Author: Marten Scheffer
Complex systems ranging from ecosystems to financial markets, the brain and the climate can have tipping points where a sudden shift to a contrasting regime may occur. Predicting such critical points before they are reached is extremely difficult. However, work in different fields of science is now suggesting the existence of generic early warning signals that may indicate for a wide class of systems if a critical threshold is approaching. I will review key findings and highlight opportunities as well as challenges in this rapidly emerging research area. I will also discuss barriers and bridges to move to the practical management of risks and opportunities associated to tipping points.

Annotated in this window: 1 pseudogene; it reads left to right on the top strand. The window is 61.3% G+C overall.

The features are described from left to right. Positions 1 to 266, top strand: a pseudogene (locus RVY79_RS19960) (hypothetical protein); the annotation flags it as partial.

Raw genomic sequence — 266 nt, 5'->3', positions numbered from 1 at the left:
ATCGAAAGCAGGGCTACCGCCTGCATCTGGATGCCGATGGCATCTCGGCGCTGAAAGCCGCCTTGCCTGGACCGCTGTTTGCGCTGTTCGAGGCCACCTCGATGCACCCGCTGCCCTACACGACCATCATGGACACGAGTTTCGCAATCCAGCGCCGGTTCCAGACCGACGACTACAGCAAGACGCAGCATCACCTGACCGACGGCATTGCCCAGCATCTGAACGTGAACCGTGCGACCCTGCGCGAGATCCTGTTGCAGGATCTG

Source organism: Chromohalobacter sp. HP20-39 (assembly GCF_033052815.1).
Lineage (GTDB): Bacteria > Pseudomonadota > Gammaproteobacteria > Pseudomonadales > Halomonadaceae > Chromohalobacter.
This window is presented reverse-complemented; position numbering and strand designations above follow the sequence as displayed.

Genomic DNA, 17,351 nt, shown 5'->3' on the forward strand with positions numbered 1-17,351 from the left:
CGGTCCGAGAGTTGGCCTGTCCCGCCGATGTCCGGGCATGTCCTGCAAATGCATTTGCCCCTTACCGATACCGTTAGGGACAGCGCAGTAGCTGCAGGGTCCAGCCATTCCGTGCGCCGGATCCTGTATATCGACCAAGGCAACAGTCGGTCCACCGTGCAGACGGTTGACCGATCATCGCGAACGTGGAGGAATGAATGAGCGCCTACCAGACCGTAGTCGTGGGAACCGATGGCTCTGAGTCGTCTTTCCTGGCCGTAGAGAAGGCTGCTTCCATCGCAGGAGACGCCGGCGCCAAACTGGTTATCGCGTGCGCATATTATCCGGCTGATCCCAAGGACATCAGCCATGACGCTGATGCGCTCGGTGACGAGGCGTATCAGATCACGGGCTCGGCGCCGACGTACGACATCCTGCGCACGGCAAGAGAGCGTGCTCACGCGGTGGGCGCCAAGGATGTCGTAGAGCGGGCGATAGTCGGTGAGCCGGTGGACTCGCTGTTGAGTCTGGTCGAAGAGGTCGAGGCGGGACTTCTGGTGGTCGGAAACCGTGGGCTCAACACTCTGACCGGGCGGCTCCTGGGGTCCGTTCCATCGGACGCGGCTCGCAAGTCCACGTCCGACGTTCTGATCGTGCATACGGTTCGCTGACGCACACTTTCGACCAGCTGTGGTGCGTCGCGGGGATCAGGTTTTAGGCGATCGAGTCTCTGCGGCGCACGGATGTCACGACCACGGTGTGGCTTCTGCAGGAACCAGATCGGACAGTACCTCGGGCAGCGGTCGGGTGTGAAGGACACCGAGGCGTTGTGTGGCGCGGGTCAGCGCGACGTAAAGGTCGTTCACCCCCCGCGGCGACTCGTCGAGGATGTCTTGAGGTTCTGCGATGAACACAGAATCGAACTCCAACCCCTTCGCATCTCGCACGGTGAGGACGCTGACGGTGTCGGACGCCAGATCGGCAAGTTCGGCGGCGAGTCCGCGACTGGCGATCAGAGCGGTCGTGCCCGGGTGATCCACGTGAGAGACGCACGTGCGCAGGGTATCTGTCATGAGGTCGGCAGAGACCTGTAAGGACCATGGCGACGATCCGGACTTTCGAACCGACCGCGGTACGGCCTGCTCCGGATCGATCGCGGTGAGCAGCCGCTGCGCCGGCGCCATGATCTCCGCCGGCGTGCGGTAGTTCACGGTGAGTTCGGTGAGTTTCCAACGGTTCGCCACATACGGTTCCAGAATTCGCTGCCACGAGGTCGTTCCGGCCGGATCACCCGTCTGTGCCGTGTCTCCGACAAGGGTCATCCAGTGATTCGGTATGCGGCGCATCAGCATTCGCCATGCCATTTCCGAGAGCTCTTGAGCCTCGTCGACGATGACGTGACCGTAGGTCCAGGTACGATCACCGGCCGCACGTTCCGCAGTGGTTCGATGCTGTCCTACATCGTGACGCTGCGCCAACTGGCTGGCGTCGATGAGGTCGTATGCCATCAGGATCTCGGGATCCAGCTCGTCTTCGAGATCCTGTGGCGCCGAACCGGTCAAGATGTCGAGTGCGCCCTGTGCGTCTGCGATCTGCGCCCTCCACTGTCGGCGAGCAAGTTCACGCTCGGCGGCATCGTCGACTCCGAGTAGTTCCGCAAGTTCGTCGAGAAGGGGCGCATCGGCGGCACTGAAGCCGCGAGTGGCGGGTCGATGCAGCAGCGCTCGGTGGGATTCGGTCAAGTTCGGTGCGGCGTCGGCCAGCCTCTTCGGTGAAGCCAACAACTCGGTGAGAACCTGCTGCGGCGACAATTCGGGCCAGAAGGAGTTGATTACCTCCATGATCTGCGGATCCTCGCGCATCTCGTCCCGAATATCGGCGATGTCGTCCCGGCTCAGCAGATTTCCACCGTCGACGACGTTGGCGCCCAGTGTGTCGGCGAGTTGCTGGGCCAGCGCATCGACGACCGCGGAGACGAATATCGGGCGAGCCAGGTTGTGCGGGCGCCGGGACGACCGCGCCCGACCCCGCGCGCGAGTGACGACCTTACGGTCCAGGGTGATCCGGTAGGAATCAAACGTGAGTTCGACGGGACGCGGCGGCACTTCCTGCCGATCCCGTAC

Marten Scheffer is interested in unravelling the mechanisms that determine the stability and resilience of complex systems. Although much of his work has focused on ecosystems, he also worked with a range of scientists from other disciplines to address issues of stability and shifts in natural and social systems. Examples include the feedback between atmospheric carbon and the earth temperature, the collapse of ancient societies, inertia and shifts in public opinion, evolutionary emergence of patterns of species similarity, the effect of climatic extremes on forest dynamics and the balance of facilitation and competition in plant communities. With the help of a Spinoza award and an ERC advanced grant he founded SparcS and now works on finding generic early warning signals for critical transitions. He is also leading the ‘South American Institute for Resilience and Sustainability Studies’ SARAS and the Aquatic Ecology and Water Quality Management group at Wageningen University.